How do we pray?
HEART AND MIND - Paulynn Sicam (The Philippine Star) - September 18, 2018 - 12:00am

While waiting for super typhoon Ompong to hit Luzon last week, I was relieved to know that Metro Manila would be spared the worst of its onslaught. In fact, at 400 kilometers away from the danger zone, we would be relatively safe.  Like most Metro Manilans, I heaved a sigh of relief and whispered a prayer of thanks for the blessing.  It was an answered prayer, but why was I feeling guilty that we were being spared?

It was difficult to rejoice thinking of the millions in the Ilocos provinces and Batanes who would suffer the brunt of the strongest storm on the planet. Horrific memories of the endless rains and destructive flooding from Ondoy and the harrowing experience of Yolanda (Haiyan) keep me up at night, worrying about what the world will look like in the morning.  How would the children who live in flimsy houses survive the killer winds and deadly waters of Ompong?  What could I do, besides praying, to help them?

I honestly didn’t know how to pray in the face of Ompong.  If I asked that it spare Metro Manila, it would have to go somewhere else.  If I prayed that it would change its path completely and not hit us at all, it could find its way to Japan that has only recently been directly hit by a storm that just grazed the Philippines’ area of responsibility.  I was even tempted to pray that God send the worst of Ompong to China, to punish the Chinese for building military installations on our islands in the West Philippine Sea.

I ended up praying that, short of a miracle, the storm dissipates as it nears Northern Luzon, and weakens as it crosses the Cordilleras, then dissolve completely. God knows, it has wrought enough grief all across the Pacific.

As a child I mouthed memorized prayers before meals, at bedtime and upon waking.  In school, we recited our prayers out loud, often mindlessly, our intentions lost in the pleasure of the cadence and rhyme.

In my family, daily prayers included saying the Rosary out loud every night, on our knees, before the family altar.  If there were visitors, they were invited to join us, on their knees, like the rest of us. This ritual was inviolable.  In October, the month of the Holy Rosary, Mom would lead us all the way into the Litany of the Virgin Mary, which she had memorized, in Latin. To “Mater Amabilis, Mater Admirabilis,” etc., we responded, “Ora pro nobis.”  And when anyone close died and at their death anniversaries, Mom added the novena for the dead, in Spanish to which we intoned, “Ten misericordia por el alma de vuestro siervo….” Mom prayed for everyone so our nightly ritual was endless.

As I grew up, I learned to count on the Memorare, a shorter prayer, especially in times of emergency. “Remember, O most gracious Virgin Mary, that never was it known that anyone who fled to your protection, implored your help or sought your intercession was left unaided. Inspired by this confidence, I fly unto you, O Virgin of Virgins, my Mother. To you I come, before you I stand, sinful and sorrowful. Oh Mother of the Word Incarnate, despise not my petition, but in you mercy, hear and answer me. Amen.” The Memorare has stayed with me all these years, giving me faith and comfort because, having thrown my concern her way, Mother Mary is now in charge.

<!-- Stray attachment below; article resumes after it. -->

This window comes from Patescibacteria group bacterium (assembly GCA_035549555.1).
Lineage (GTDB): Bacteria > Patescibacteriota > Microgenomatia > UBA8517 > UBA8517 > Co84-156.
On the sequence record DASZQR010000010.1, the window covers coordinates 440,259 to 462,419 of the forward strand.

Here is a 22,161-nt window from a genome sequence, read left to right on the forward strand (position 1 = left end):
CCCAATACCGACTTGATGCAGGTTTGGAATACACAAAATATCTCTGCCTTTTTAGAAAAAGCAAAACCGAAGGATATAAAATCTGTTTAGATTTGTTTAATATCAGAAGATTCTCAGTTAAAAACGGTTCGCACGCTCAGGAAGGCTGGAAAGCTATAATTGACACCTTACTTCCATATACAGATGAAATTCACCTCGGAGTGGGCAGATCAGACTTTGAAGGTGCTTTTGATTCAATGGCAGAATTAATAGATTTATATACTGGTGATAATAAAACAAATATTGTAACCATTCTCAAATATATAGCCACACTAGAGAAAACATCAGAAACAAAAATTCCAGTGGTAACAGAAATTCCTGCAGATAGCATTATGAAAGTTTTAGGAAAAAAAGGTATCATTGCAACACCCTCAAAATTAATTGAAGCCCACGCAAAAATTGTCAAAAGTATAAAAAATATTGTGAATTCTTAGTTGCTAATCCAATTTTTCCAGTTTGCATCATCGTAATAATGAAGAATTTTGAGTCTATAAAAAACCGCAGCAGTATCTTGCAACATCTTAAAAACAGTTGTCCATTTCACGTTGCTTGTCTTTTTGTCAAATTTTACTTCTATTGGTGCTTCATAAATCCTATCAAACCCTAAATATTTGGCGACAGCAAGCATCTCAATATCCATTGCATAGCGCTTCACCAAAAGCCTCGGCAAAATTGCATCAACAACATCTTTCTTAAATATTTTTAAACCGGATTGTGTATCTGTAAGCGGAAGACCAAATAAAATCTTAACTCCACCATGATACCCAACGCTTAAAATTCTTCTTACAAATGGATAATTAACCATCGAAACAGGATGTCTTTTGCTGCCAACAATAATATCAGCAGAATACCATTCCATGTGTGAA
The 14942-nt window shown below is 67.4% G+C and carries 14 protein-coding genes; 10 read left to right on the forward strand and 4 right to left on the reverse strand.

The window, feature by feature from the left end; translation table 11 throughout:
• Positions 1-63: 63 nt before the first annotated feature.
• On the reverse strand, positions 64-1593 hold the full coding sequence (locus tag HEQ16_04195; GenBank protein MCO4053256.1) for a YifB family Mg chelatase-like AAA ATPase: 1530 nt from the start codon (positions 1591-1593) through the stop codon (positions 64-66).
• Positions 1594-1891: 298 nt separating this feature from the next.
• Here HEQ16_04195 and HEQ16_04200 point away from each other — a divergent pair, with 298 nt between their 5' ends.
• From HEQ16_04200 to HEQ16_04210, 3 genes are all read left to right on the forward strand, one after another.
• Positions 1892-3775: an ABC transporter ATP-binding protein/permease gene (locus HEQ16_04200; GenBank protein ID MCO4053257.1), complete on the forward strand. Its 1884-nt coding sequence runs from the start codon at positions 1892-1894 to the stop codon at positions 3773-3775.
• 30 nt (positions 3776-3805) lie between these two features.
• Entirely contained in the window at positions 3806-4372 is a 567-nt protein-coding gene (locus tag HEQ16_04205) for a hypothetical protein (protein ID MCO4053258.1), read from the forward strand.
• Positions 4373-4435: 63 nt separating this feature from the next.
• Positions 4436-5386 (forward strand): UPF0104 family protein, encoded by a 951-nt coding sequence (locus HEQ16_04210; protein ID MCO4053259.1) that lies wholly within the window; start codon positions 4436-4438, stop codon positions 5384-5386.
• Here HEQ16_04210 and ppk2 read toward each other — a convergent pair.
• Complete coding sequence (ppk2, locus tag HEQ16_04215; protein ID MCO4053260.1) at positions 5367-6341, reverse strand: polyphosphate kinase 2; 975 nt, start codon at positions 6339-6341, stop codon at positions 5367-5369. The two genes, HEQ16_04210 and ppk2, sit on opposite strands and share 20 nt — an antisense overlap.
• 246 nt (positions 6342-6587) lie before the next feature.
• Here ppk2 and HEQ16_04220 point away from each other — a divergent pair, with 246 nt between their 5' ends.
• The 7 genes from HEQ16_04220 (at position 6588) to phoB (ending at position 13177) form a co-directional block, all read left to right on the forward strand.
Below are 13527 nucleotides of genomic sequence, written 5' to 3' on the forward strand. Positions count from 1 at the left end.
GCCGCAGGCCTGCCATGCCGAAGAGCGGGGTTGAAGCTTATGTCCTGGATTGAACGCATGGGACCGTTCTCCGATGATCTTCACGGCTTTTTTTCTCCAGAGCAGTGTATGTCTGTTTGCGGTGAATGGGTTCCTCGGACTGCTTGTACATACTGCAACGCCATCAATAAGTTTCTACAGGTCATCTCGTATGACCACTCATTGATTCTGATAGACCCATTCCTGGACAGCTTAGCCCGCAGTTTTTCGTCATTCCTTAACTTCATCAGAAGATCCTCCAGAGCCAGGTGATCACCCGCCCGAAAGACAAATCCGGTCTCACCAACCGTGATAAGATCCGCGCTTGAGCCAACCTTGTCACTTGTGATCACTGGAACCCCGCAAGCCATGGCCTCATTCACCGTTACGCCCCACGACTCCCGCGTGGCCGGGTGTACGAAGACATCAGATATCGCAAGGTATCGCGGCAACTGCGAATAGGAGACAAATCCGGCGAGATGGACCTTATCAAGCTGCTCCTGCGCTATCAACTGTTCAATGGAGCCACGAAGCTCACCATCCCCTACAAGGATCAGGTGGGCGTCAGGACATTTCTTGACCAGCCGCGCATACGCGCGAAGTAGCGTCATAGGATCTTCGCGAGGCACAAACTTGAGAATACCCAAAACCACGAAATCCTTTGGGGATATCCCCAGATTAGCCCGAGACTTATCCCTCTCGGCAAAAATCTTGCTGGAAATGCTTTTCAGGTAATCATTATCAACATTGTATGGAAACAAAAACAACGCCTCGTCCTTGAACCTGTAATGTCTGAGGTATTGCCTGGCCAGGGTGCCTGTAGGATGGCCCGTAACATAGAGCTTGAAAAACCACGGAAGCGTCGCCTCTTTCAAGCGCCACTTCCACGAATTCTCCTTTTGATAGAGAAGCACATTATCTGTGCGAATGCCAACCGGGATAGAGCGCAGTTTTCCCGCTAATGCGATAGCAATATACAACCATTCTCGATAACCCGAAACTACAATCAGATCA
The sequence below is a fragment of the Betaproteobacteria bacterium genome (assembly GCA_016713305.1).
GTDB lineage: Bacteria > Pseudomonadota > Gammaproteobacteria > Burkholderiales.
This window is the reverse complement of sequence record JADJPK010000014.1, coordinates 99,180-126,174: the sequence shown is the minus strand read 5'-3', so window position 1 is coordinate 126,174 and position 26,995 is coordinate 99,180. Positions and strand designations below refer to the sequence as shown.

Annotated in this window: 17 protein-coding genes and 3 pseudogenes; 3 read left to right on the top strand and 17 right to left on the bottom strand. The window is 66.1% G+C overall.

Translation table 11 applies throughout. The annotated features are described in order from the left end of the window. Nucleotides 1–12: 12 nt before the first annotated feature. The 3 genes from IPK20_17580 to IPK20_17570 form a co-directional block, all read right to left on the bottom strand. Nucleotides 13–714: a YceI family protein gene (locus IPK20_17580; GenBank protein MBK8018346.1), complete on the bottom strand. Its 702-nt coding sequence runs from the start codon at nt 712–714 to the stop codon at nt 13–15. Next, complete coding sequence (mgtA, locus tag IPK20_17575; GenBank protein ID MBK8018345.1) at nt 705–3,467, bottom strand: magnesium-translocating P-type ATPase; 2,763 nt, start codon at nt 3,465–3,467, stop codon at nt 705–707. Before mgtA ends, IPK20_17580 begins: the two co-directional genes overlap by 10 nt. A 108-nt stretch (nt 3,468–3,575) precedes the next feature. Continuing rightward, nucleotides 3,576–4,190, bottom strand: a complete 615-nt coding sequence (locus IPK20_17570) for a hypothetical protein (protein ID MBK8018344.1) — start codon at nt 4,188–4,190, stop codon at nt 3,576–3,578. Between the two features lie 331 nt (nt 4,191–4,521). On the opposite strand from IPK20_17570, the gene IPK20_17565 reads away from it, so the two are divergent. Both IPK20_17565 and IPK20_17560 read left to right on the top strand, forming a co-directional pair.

And at bedtime, I still automatically recite the night prayer of my childhood, “Now I lay me down to sleep, I pray the Lord my soul to keep. If I should die before I wake, I pray the Lord my soul to take. And if I should live another day, I pray thee Lord to guide my way.” When I wake up, I implore my Guardian Angel, ”Angel of God, my Guardian dear, to whom God’s love commits me here, ever this day, be at my side, to light and guard, to rule and guide, Amen.”

Do these juvenile prayers still work now that I am a senior citizen?  All I know is they give me a feeling of comfort and security.

As I write this on Friday morning, the skies are turning gray.  On Facebook, in fear and panic, netizens have put their supplications online, begging for the typhoon to dissipate, and expressing concern for the safety of our countrymen who are in the path of the storm.  There are a few cringe-worthy prayers thanking God for sparing Metro Manila but forgetting to mention the plight of our countrymen up North.  In general, however, the prayers are for deliverance of our country and people from harm.

I am guilty of using prayers that could have negative effects on other people. I pray that God would take certain people from life on earth, to give respite to us who must suffer their bad governance. But I have also been warned to be careful what I ask for, so I add, “But, Thy will be done.”

I am helpless before God’s will so I do not fight it. But He has never left me in the lurch. He sometimes makes me go through hoops, but that’s par for the course. So I sometimes say, “Bring it on, Lord. It can’t be more difficult than it already is.”

Meanwhile, I pray the Memorare.

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